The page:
RBI turns down banks' proposal to dip into 2% of SLR to meet short-term asset liability mismatch
Bankers urged RBI to allow them to dip into 2% of their SLR of the mandated 24% to meet short-term asset liability mismatch.
The meeting was called to discuss the Deepak Mohanty report on the operating procedure of the monetary policy, which was released last month. However, senior RBI officials turned it down on the grounds that banks had not even availed of 1% of the standing facility of net demand and time liabilities (NDTL) of the total SLR in the past. Bankers also discussed issues regarding RBI’s preference to maintain liquidity in a deficit mode of 1% of the NDTL.
“During the meeting, RBI officials agreed that at times it would be difficult to maintain the liquidity deficit of 1% of NDTL, but efforts have to be made in that direction,” said a treasury head present in the meeting. RBI felt that the transmission of the monetary policy hinged on regulating the liquidity in the system, and liquidity in excess of 1% could thwart the process of policy transmission.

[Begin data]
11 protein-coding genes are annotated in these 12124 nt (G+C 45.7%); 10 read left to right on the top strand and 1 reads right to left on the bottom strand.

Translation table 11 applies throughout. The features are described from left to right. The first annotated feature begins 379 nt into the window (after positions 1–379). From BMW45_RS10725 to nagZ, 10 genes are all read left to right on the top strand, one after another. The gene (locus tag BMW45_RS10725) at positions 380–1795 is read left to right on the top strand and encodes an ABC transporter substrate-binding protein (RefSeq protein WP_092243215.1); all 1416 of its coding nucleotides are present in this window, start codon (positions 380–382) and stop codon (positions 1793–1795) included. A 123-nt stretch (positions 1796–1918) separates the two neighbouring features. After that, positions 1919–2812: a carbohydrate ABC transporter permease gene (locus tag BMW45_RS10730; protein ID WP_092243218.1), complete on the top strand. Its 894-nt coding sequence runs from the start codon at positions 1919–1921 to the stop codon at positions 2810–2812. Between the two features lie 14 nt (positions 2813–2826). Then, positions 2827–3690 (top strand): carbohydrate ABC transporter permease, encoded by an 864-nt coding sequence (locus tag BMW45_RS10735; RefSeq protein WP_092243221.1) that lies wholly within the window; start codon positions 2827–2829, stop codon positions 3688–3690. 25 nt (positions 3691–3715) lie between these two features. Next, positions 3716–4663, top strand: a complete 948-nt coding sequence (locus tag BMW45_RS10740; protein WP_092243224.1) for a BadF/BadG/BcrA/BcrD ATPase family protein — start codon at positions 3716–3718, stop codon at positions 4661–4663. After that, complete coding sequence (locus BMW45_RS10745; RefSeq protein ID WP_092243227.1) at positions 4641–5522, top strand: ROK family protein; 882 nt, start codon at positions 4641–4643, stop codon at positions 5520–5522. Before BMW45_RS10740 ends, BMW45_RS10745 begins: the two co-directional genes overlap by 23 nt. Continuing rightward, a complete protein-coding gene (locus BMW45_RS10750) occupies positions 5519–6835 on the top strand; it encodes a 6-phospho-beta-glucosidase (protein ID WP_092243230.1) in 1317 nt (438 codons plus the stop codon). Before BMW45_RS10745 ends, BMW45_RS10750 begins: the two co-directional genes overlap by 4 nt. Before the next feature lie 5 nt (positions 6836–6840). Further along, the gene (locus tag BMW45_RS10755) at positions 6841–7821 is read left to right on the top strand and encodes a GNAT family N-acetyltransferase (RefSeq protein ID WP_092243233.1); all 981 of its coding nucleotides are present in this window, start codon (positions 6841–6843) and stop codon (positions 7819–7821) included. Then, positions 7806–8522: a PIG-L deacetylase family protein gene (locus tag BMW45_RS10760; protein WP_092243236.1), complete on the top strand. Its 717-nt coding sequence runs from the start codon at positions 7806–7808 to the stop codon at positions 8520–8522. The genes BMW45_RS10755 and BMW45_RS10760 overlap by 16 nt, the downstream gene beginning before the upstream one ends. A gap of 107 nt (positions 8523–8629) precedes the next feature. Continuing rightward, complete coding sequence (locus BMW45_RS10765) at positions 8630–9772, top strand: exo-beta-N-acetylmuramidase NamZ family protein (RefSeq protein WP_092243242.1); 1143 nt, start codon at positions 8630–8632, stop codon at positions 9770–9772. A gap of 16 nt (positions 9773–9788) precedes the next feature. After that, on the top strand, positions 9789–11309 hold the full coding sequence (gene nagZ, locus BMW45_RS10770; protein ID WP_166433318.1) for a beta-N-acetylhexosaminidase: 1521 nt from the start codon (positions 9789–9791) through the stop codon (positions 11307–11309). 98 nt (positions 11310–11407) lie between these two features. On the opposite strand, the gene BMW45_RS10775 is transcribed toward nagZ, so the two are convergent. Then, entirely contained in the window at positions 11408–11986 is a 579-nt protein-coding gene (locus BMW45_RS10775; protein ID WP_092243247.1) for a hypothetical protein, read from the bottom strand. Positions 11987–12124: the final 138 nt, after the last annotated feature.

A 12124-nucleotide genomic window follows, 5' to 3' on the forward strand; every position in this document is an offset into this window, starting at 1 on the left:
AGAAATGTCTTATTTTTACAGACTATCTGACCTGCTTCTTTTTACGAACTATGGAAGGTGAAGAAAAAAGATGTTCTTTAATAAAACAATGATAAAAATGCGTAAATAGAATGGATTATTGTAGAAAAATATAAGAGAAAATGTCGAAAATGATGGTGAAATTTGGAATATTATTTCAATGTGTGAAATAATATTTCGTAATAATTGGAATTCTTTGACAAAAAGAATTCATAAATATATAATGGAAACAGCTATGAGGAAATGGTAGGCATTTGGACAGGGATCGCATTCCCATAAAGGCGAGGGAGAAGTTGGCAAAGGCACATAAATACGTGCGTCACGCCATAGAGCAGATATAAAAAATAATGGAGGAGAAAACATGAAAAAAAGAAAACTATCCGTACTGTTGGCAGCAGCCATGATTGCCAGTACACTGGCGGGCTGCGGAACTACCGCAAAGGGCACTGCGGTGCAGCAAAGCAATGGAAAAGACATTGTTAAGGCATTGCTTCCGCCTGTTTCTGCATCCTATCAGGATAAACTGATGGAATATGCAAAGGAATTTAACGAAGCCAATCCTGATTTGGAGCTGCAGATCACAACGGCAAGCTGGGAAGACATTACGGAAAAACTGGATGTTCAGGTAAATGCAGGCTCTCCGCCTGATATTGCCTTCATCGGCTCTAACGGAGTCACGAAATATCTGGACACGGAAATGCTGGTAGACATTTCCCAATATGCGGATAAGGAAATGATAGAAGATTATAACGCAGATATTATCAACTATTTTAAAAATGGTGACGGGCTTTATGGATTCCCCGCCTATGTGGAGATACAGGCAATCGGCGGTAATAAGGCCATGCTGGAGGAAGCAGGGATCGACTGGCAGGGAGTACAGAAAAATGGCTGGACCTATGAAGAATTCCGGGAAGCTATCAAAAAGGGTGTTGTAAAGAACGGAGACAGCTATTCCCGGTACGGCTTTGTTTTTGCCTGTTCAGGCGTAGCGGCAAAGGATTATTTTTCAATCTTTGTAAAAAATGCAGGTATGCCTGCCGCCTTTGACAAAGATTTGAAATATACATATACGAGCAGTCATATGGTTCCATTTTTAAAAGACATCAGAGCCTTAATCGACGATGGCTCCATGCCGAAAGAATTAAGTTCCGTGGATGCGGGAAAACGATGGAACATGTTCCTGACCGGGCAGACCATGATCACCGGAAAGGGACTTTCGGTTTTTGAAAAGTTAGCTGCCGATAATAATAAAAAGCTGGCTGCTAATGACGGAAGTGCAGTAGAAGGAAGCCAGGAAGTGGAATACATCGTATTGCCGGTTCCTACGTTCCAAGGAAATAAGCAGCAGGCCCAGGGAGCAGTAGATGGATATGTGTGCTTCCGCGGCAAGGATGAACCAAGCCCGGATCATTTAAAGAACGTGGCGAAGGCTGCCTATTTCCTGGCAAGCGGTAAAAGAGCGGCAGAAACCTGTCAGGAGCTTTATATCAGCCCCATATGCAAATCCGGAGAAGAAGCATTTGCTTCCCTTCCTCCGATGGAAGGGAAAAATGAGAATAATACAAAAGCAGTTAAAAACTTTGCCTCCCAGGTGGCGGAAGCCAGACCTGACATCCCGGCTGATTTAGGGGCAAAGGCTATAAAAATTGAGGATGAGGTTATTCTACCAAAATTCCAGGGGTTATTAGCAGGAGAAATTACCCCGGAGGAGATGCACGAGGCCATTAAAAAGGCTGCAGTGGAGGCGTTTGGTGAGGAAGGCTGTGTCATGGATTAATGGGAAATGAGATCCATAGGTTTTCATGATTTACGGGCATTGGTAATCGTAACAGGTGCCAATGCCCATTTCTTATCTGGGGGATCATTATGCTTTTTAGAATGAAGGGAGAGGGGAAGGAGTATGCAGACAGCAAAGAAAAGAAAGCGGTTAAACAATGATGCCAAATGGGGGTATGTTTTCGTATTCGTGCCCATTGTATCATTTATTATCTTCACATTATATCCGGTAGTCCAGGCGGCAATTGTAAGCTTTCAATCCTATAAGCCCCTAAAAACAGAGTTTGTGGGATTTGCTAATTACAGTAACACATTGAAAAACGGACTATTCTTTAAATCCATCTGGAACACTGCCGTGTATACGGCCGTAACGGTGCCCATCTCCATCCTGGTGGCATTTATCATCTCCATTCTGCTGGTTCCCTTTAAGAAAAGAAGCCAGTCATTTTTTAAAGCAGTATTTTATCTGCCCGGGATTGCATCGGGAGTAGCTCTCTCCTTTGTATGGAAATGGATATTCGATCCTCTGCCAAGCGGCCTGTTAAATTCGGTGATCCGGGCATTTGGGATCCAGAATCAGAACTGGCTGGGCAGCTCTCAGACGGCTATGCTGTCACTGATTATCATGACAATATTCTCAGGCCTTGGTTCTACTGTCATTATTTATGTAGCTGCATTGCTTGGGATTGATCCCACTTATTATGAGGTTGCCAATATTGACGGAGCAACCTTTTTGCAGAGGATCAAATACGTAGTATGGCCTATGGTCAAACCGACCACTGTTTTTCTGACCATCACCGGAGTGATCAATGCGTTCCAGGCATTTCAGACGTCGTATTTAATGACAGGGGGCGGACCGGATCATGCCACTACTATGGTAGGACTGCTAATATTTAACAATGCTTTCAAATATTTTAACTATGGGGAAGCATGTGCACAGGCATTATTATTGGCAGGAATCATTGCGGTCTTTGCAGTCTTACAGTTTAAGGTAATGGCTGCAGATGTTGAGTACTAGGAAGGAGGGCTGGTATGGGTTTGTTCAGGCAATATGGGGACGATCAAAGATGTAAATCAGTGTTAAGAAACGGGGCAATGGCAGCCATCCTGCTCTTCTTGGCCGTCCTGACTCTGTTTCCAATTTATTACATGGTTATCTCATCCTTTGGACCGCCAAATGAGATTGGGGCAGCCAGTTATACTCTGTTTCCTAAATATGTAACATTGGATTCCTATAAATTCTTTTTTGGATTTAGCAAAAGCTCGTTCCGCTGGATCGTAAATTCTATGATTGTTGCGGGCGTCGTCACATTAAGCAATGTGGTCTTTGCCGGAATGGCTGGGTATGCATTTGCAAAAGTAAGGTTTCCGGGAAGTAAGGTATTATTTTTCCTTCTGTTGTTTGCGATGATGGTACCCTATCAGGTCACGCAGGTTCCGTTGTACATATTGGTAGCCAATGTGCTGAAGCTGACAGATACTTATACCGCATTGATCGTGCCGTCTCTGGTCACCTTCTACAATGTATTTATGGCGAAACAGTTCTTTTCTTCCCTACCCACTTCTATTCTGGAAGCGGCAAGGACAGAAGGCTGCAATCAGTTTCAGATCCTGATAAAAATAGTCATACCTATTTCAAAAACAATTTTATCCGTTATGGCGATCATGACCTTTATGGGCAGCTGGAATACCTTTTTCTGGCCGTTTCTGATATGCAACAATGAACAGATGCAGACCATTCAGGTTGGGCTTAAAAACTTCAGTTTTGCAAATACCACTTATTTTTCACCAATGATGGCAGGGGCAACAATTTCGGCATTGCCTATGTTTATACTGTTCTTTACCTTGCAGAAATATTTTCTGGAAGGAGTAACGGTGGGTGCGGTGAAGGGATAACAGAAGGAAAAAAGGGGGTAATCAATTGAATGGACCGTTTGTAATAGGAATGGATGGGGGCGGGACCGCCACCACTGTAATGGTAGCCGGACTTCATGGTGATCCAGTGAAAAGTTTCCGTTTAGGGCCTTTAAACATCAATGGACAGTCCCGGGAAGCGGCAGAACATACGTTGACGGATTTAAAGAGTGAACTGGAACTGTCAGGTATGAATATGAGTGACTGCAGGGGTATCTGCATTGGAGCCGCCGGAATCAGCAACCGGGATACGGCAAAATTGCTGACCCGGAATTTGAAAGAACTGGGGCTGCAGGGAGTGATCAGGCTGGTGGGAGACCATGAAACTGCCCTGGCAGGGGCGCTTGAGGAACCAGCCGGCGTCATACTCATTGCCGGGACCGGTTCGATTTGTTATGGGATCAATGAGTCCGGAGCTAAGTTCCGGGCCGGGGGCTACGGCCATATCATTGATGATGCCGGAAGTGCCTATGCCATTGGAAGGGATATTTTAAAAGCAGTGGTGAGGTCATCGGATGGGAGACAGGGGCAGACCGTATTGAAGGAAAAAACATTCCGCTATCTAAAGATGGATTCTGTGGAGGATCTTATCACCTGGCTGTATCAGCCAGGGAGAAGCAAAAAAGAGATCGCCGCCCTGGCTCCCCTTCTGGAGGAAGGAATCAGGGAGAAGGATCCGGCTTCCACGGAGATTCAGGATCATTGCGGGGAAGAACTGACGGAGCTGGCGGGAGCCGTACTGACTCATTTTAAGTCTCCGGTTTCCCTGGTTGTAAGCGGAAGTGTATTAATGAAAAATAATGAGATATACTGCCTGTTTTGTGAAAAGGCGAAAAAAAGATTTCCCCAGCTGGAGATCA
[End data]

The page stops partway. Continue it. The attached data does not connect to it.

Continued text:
“I do not see the possibility of liquidity getting into a surplus, but certainly we wanted to be less in a deficit than it is now because the deficit now is about 2% of NDTL and we thought that the more appropriate level would be 1%. That is where we would like to see it,” Subir Gokran had told research analysts soon after the January policy.
However, bankers are sceptical on RBI’s desire to keep liquidity in a preferentially deficit mode. The meeting was also attended by primary dealers and mutual funds. RBI made a presentation on the report to market players. The objective was to place the report before them for their feedback and have an inclusive discussion there on the possible points of contention.
The report proposes a single operational rate, which would be the repo rate and the reverse repo. It also suggests the repo-reverse repo rate corridor to be maintained at 100 bps and the base rate to be maintained at 50 bps below the repo rate. The banker also discussed how the base rate was no more operational , and therefore, needed to be scrapped.